There is a sort of famous spot along the Camino called the Cruz de Ferro. It’s located about 2/3 of the way into the Camino Francés; pilgrims reach it after walking for about three weeks. This huge ‘Iron Cross’- a wooden pole with a cross at the top- marks the approach of the highest point on the Camino.
I’ve read about several legends associated with the cross: how and when and why it originated, and maybe I’ll write more about it when I actually start my Camino and learn about it from other pilgrims. But what I do know, and what I’m a bit fascinated by, is the tradition of the rocks. At the base of the pole is a growing mound of rocks, placed there for centuries by pilgrims walking the Camino. Pilgrims are supposed to bring a rock along with them on their Camino, ideally choosing one from their place of origin. It seems as though this rock can represent a lot. Often, pilgrims carry a rock in honor of someone: someone who has passed away, someone they have lost, someone whose memory they hold onto.
But I’ve also heard the rock referred to as ‘a stone of burdens’: the rock represents all that you want to leave behind. Or, all that you want to forgive, or be forgiven for.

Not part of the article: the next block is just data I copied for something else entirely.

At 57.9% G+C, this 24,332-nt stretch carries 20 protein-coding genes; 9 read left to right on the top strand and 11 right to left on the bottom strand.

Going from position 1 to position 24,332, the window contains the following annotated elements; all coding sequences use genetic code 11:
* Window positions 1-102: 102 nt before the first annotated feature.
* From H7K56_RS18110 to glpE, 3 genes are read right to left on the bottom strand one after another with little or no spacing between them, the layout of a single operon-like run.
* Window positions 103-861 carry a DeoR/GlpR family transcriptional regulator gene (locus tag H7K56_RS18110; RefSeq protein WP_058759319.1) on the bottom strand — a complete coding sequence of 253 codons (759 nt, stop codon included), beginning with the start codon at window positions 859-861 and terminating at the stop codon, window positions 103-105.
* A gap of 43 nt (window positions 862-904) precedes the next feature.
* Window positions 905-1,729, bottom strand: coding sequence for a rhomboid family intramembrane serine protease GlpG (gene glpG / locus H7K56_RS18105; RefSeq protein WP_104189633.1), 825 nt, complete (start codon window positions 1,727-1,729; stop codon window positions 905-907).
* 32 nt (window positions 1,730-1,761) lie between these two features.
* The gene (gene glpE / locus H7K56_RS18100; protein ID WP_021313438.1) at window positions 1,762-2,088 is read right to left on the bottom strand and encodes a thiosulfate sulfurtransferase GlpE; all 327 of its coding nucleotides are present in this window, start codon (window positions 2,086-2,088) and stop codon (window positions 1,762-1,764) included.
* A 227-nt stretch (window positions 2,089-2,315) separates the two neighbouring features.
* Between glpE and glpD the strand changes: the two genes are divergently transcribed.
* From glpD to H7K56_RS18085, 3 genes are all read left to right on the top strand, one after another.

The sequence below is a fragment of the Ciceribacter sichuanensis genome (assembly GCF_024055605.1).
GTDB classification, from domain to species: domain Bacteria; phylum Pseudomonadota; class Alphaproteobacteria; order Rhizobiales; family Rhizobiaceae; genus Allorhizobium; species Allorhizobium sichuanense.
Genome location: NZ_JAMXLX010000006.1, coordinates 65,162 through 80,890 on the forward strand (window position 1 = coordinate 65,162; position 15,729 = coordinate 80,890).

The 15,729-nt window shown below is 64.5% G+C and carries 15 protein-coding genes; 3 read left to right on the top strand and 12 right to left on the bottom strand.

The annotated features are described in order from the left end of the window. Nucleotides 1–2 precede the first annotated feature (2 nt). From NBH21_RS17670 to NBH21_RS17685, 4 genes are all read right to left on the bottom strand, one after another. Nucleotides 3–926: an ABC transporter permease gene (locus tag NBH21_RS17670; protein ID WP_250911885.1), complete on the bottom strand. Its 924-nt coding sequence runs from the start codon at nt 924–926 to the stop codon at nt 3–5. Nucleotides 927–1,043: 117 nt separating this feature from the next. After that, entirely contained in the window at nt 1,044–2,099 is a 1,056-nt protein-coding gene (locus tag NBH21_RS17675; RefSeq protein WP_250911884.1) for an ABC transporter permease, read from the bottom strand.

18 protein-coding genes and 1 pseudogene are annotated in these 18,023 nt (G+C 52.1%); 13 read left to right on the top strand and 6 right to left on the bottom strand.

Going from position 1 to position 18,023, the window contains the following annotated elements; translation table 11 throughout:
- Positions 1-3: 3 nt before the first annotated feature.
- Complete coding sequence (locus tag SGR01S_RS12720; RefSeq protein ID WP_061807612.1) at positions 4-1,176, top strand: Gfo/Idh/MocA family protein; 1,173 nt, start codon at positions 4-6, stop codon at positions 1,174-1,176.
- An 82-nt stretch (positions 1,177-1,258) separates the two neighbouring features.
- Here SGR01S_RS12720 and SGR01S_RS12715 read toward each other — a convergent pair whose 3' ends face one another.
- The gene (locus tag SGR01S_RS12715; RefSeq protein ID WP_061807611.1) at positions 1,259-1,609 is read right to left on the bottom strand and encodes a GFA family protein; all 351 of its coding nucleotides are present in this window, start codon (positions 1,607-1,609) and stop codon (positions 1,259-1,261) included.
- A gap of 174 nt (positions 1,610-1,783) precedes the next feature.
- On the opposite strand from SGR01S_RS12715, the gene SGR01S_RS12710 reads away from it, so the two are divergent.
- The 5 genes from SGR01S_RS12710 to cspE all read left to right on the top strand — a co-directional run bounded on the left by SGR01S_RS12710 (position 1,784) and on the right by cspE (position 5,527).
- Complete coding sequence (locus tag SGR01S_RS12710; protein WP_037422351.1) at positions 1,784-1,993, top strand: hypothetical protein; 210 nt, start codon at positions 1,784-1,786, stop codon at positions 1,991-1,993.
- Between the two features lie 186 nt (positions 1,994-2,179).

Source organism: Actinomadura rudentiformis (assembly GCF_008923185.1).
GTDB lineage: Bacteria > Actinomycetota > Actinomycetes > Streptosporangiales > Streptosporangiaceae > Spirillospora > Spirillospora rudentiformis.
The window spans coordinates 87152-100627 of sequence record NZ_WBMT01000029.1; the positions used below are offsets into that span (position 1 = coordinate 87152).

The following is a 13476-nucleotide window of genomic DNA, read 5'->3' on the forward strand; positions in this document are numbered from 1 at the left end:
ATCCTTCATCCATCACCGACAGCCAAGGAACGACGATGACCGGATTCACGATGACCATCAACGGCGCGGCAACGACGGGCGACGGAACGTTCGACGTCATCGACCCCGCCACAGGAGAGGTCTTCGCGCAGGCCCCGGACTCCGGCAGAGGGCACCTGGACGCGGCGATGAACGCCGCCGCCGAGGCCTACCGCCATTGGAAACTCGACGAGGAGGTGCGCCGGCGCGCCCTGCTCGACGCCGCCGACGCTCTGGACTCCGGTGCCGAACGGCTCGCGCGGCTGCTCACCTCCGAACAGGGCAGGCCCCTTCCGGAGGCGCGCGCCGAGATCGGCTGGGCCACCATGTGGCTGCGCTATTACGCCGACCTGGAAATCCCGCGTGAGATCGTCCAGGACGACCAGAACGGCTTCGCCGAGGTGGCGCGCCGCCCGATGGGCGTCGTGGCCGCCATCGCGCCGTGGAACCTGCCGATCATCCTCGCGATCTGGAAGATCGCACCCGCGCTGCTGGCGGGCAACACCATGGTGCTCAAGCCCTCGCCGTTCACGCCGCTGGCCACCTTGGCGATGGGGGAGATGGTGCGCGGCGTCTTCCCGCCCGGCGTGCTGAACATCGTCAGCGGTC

Pretty heavy stuff.
I’m not sure where I’m going to find my rock, but I still have several months to search for it. And I’ve only just started to think about what my rock will mean to me. I have a few ideas already, but I’m sure that when I place it on top of the thousands of other rocks from pilgrims before me, it’s going to hold more meaning that I could ever imagine.
I’ve been thinking about loss recently. I’ve been struck by how much loss I’ve experienced in the last 3-4 years, and I wonder: was I just lucky for the first 30 years of my life? Or, did I learn how to open my heart, to love more fully, and to risk losing/being left? Or, is this a natural consequence of getting older? Maybe it’s a combination of all three.
Last week my best friend’s dog died, and I’m heartbroken. It’s brought up loss all over again. Everyone, for good reason, thinks that their dog is the greatest. Molly wasn’t even my dog and I thought she was the greatest. Because she was the greatest. The death of a pet is different than the death of a friend or a parent or a partner, but that doesn’t change this fact: losing someone you love is hard. It is always going to be so hard.
I guess the only way to counter death, if it’s even possible, is to carry the people we lose within us. So I’m thinking about the rock that I will take with me on my Camino, and how I will carry it for over 300 miles before I place it at the base of a cross at the highest point on my pilgrimage.
And within that rock, I’m going to carry with me all of the people I’ve loved and lost in my life. I know that I’ll carry them for my whole life- it won’t end when I place that rock at the Cruz de Ferro. But I love the idea of this act: to carry something as you walk across a country, something that represents your love and your loss. I like the act of placing it down: not to leave it behind, but to be able to place it somewhere. That I can carry a rock for hundreds of miles and hold it in my palm and before climbing over the mound of stones to the base of the cross, I can look down into my hand and say, “This is for you.”